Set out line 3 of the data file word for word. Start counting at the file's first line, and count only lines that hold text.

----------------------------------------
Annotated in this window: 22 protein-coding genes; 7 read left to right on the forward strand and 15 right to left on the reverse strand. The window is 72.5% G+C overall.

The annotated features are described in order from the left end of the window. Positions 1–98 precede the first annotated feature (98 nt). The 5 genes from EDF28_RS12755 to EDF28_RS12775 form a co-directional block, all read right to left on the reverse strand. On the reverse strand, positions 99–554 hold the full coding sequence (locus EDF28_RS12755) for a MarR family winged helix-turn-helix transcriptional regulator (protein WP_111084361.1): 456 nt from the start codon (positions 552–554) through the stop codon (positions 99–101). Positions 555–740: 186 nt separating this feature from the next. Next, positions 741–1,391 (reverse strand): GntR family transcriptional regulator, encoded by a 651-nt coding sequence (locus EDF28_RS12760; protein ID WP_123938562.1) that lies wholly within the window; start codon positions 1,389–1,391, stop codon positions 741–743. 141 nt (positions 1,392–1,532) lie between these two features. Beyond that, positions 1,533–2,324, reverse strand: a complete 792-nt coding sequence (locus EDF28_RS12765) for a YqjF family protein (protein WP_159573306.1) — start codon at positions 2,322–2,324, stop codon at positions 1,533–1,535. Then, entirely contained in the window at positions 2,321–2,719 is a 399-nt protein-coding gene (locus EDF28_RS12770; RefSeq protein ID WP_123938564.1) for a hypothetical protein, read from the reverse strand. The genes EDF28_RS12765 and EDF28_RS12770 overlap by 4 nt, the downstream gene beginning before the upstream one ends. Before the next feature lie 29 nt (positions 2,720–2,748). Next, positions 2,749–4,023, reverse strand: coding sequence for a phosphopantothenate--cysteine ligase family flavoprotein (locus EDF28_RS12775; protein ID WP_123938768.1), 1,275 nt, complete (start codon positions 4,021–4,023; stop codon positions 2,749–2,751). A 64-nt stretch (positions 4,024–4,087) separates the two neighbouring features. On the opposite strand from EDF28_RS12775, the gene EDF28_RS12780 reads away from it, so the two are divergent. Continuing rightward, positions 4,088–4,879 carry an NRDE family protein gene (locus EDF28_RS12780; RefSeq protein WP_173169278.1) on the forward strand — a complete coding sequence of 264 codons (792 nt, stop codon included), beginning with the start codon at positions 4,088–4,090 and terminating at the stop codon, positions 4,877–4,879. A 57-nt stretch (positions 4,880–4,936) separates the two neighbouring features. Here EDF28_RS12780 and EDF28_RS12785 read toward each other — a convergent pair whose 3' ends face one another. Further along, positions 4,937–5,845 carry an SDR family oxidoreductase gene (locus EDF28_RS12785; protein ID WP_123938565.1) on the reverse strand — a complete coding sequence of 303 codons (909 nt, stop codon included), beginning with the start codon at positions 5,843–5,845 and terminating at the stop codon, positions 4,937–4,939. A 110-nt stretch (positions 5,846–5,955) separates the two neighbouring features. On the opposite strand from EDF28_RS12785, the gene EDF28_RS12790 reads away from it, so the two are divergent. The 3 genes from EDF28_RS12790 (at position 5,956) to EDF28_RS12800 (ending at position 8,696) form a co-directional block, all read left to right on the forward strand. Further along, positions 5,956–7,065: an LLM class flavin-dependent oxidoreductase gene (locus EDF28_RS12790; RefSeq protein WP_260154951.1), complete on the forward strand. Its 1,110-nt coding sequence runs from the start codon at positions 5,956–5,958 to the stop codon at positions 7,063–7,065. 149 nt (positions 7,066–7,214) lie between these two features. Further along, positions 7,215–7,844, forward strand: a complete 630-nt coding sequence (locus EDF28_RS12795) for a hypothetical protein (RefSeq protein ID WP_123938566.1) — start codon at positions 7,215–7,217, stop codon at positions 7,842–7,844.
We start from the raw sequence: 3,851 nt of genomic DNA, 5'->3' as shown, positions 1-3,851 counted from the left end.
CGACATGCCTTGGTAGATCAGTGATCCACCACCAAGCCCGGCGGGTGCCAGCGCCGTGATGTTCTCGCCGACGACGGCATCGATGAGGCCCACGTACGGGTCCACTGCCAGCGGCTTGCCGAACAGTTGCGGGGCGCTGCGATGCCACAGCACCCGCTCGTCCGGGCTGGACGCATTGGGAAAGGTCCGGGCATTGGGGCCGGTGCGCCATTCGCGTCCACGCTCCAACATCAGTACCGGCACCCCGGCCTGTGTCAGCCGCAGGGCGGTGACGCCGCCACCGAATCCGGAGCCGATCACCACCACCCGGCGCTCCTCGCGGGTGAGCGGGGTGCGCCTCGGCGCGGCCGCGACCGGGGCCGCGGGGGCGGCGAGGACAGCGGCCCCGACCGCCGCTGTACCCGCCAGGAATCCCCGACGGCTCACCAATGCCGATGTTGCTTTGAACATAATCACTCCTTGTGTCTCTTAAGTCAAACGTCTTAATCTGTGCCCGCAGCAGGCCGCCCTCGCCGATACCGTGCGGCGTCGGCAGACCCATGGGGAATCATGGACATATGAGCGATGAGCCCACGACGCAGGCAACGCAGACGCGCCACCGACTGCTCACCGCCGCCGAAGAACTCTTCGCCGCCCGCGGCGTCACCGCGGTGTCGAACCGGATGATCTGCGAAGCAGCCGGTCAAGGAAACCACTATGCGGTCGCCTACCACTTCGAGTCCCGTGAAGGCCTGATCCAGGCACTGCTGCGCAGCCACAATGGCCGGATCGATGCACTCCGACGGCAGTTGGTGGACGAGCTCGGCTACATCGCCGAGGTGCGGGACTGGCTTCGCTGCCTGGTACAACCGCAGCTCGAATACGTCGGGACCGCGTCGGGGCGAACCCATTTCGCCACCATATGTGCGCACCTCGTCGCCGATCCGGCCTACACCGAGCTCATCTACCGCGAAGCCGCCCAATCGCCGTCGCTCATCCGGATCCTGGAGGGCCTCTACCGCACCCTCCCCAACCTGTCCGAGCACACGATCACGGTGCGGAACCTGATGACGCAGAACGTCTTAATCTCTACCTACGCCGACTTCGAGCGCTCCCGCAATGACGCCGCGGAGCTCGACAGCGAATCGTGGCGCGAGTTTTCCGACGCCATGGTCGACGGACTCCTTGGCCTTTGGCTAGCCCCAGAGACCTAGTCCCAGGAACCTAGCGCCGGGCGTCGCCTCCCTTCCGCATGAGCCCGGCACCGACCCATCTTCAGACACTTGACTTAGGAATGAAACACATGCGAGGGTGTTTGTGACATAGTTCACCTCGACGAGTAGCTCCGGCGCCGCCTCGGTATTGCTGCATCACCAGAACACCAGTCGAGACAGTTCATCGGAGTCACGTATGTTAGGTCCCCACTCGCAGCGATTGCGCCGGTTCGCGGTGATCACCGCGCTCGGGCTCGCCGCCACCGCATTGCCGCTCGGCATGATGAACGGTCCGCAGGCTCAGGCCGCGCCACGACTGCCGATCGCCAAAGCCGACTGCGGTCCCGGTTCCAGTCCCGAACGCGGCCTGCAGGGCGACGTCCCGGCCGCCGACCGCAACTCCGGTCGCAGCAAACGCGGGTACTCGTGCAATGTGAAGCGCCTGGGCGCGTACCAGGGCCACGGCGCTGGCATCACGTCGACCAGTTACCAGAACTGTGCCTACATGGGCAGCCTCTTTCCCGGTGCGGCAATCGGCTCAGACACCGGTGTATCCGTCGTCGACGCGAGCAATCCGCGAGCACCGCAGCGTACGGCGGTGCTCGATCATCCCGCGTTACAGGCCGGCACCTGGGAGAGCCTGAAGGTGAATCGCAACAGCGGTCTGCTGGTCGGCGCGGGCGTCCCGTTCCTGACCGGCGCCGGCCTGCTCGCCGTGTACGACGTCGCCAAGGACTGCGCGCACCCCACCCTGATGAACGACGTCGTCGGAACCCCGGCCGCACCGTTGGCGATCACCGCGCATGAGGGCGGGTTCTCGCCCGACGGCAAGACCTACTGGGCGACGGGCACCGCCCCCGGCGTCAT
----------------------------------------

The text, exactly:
We start from the raw sequence: 3,851 nt of genomic DNA, 5'->3' as shown, positions 1-3,851 counted from the left end.